New York City plans to give public defenders representing illegal immigrants facing deportation an additional $1.6 million, saying illegal aliens are at a disadvantage without the help of an attorney, the New York Daily News reported.
The move to increase funding comes following a deal between New York City Mayor Bill de Blasio and Council Speaker Corey Johnson in response to allegations of local immigration courts speeding up of deportation cases, Fox News reported.
New York City officials are calling the decision a “defense fund” against President Donald Trump’s immigration policies.
“This emergency funding will help us provide more attorneys to New Yorkers in need,” Johnson said, according to the Daily News. “This is crucial right now as the ICE deportation machine has ramped up efforts to interfere with the necessary work NYIFUP [New York Immigrant Family Unity Project] is doing by pushing people through the system with zero regard for due process. I will continue to fight these un-American and horrific immigration policies.”
Currently, $10 million is allocated for public attorneys who work on immigration cases for the fiscal year. However, public defenders in the New York Immigrant Family Unity Project say the additional $1.6 million “emergency funds” are needed, saying courts have been rushing deportation proceedings.
The attorneys also requested an extra $6.6 million for the next fiscal year, citing the addition of immigration courts in New York aimed at addressing a growing backlog of deportation cases, the Daily News reported.
“All respondents have a right to counsel at no expense to the government,” the Department of Justice’s Executive Office of Immigration Review (EOIR), which operates the courts, said. “EOIR has long worked to improve access to legal information and counseling and increase the level of representation for individuals appearing before the immigration courts and Board of Immigration Appeals.”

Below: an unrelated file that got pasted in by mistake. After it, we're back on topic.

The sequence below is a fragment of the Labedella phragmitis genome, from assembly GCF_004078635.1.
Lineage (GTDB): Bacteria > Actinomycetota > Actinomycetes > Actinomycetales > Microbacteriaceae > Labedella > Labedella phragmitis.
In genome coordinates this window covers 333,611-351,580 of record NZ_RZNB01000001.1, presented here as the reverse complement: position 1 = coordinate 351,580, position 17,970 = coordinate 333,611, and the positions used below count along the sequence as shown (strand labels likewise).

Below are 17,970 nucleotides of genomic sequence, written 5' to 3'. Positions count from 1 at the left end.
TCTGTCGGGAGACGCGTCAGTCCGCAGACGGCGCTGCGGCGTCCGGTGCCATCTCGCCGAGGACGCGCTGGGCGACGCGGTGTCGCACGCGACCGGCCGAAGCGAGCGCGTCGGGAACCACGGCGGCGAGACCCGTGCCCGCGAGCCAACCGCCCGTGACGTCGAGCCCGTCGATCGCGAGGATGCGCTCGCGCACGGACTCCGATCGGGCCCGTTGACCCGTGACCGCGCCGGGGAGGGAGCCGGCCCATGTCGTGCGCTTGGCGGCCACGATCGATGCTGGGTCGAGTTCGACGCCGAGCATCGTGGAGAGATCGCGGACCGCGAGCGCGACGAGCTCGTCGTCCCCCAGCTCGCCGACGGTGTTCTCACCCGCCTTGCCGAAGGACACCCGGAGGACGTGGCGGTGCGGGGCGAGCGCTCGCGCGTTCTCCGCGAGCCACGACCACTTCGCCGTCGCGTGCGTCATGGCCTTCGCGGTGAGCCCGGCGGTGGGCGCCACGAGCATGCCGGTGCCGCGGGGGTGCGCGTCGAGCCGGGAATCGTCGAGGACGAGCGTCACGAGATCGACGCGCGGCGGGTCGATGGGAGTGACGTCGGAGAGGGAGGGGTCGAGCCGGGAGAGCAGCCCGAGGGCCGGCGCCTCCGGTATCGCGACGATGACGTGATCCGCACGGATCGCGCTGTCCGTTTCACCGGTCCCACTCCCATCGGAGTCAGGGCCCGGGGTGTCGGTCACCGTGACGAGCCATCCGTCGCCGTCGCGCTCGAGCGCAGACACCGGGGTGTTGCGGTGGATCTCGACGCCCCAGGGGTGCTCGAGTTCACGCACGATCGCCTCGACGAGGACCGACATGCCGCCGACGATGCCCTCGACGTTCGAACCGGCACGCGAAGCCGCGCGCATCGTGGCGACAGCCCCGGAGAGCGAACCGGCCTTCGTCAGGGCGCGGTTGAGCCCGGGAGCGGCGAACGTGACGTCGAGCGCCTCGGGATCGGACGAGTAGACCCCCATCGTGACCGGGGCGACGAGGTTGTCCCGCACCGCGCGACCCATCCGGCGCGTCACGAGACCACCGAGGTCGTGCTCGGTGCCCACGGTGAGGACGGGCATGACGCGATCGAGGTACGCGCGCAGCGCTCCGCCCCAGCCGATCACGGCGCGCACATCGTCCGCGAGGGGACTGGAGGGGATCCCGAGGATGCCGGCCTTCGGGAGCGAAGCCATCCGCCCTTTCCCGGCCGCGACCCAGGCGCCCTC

Two new courtrooms are currently in operation and additional judges will be appointed later this spring, a spokesman for EOIR said, according to the Daily News.
Illegal immigrants facing deportation do not have the right to an attorney if they cannot afford one, unlike American citizens in a criminal court. However, many non-profits provide illegal immigrants with pro-bono attorneys. The additional funding is aiming to fill that gap and, according to the Daily News, public attorneys defending illegal immigrants in deportation proceedings are being adopted around the country.
Immigration activists and attorneys are worried New York Governor Andrew Cuomo will cut public funding for Liberty Defense Project, which provides legal services for illegal aliens facing deportation in New York state and other services such as unemployment assistance.
Deportation Could Take Years
Illegal immigrants already slated for deportation remain for years in the country before they are finally removed, government data shows. There were more than one million illegal aliens with final orders of removal in the country as of June 2, 2018, according to data obtained through a freedom of information request from the Immigration Reform Law Institute, an anti-mass immigration advocacy law firm.
While there are 11 million and perhaps many more illegal immigrants in the country, ICE only arrests and deports a small percentage of them—less than 260,000 people in the fiscal year 2018 (pdf).
This means even when a person is ordered to be deported, it would still take ICE about four years on average to actually remove him or her from the United States. In addition, there are more than 1.1 million people who have a pending final order, Conservative Review reported, meaning they’ve been slated for deportation but have likely appealed their case to the Bureau of Immigration Appeals, the appellate body of the immigration court system.
About two thirds of those removed by ICE in 2018 were either convicted criminals or had pending criminal charges against them. ICE data indicated the nearly 140,000 criminal aliens it arrested in 2018 most often faced or were convicted of less serious crimes, such as driving under the influence, though a significant portion were violent criminals. Over 50,000 had charges or convictions of assault, over 5,000 of sexual assault, and over 2,000 of homicide (pdf).
The Epoch Times reporter Petr Svab contributed to this report.